Stevie Kim and the 9 wine influencers were also joined by J.C. Viens, WSET-certified wine educator based in Hong Kong, and the wine writer Robert Camuto. Both Viens and Camuto, in a way, represent the other side of the aisle and probed the Instagrammers on a number of issues.  The question ‘Can the wine influencers leverage their reach and transform it into a sale?’ was a key part of a heated discussion during the evening. Viens highlighted the way wineries can benefit from wine influencers: “For me, an influencer is someone who can help a producer move more volume. Someone who can encourage people to choose wine over beer or other beverages. At the end of the day, we need to ask ourselves, is this helping the wineries?” Camuto, storyteller and book author added, “No matter how the medium changes, knowledge is still — and will always be — the key in creating content. You need deep knowledge to tell a story worth telling to others.” 

Although the influencers had previously dialogued online, some of them mentioned that the wine2digital event was the first occasion in which they had met each other in person. Who are these wine influencers then? Is it a real job? What do influencers think of more traditional media? Stevie Kim and her guests at #openbarstevie continued to challenge each other with these and other questions. The live-streaming which revealed their answers and comments is available on the wine2digital Facebook page (https://www.facebook.com/wine2digital/videos/408735046230372/). As Kim concludes, “Not just for Italian wines, wines in general are struggling to draw in the next generation of wine lovers. Wine has often lost its space, favoring, instead, cocktails and artisanal beers for younger drinking habits. If we do not change the way we communicate, if we cannot engage more effectively and efficiently, I’m afraid the future of wine is quite bleak. You can agree or disagree with wine influencers’ or their expertise, nonetheless we have to engage with them. I am quite old so it is difficult to put myself in a young mind and attitude. So let there be thousands of wine influencers, who can exponentially engage wine culture, wine life in general, in the way this generation is doing. Our job should not be to criticize them nor to compare our way of communication with theirs. Our job is to encourage and embrace them not blindly but in a constructive way.” In the next months, the initiative #openbarstevie will continue to explore further the theme of social media and the shifting meaning and definition of “wine influencer”.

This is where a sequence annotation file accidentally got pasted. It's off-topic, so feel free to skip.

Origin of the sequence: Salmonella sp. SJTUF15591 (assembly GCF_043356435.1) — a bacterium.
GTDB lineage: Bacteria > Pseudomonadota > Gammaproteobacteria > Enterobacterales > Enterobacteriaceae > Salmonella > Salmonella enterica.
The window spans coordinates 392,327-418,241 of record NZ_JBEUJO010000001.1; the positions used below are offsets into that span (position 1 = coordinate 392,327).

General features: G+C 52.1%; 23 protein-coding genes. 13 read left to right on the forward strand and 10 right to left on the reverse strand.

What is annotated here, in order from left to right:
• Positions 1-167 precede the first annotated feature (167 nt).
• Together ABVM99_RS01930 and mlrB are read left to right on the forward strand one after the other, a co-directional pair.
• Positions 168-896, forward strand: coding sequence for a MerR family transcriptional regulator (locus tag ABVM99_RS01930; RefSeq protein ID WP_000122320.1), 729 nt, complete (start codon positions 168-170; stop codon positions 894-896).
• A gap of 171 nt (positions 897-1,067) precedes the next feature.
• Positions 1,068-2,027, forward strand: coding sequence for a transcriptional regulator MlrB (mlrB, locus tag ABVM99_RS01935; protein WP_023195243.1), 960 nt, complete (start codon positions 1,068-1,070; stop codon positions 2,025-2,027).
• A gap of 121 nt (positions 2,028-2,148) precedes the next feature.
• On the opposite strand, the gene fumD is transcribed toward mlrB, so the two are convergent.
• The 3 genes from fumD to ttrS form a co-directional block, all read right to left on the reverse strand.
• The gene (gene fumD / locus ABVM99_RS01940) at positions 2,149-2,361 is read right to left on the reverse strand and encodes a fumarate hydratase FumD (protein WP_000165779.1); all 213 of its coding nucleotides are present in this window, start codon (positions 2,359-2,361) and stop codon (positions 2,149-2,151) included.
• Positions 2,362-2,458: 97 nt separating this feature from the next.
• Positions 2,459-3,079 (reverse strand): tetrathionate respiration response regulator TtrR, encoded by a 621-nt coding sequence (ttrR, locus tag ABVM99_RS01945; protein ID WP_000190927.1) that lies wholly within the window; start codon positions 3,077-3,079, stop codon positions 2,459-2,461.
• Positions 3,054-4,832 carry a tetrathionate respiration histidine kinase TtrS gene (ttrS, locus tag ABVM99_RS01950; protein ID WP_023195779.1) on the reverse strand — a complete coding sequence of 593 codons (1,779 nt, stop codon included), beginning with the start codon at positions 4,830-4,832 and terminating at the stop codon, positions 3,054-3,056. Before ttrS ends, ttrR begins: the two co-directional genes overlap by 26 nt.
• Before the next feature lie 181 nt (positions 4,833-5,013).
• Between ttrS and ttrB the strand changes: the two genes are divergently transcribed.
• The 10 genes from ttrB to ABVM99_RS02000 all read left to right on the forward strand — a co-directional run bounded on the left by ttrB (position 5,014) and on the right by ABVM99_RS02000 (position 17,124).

See below for social handles and full names of the wine Influencers who participated:

  • @cantinasocial  Matteo Franco, Adriano Amoretti, and John Murnane
  • @cor_vino    Andrea Albagli
  • @enoblogger Emanuele Trono
  • @italian_wines  Stefano Quaglierini
  • @thewineteller  Anais Cancino
  • @vino_tv  Chiara Gianotti
  • @winerylovers Simone Roveda

wine2digital Instagram channel: https://www.instagram.com/wine2digital/

wine2digital Facebook channel: https://www.facebook.com/wine2digital/

wine2digital Youtube channel: https://youtu.be/EXQrLV03B5o